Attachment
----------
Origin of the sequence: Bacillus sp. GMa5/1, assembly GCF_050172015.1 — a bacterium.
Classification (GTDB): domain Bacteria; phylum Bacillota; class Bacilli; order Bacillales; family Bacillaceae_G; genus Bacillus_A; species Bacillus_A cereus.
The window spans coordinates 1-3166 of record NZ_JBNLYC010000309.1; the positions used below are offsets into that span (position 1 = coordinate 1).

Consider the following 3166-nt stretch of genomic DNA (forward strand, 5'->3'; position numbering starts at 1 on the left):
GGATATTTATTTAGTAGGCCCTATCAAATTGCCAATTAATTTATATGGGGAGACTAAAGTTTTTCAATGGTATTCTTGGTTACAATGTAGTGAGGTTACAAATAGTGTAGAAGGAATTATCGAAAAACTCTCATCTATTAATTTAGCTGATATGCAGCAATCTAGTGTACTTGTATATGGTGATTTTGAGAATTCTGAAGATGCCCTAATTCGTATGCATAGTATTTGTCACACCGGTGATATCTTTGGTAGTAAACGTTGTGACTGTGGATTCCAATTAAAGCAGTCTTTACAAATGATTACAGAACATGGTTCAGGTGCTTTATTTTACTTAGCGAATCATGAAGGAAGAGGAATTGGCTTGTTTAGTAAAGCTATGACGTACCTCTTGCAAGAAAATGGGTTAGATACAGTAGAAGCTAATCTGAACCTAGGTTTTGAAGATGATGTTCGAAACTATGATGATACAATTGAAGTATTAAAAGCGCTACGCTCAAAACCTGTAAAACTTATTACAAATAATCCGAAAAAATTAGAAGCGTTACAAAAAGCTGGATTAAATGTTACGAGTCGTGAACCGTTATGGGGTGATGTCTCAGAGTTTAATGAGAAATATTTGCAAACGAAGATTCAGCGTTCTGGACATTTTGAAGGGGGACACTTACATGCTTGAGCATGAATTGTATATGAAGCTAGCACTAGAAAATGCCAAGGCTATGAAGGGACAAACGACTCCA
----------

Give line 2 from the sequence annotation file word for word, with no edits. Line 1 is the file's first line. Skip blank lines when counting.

Classification (GTDB): domain Bacteria; phylum Bacillota; class Bacilli; order Bacillales; family Bacillaceae_G; genus Bacillus_A; species Bacillus_A cereus.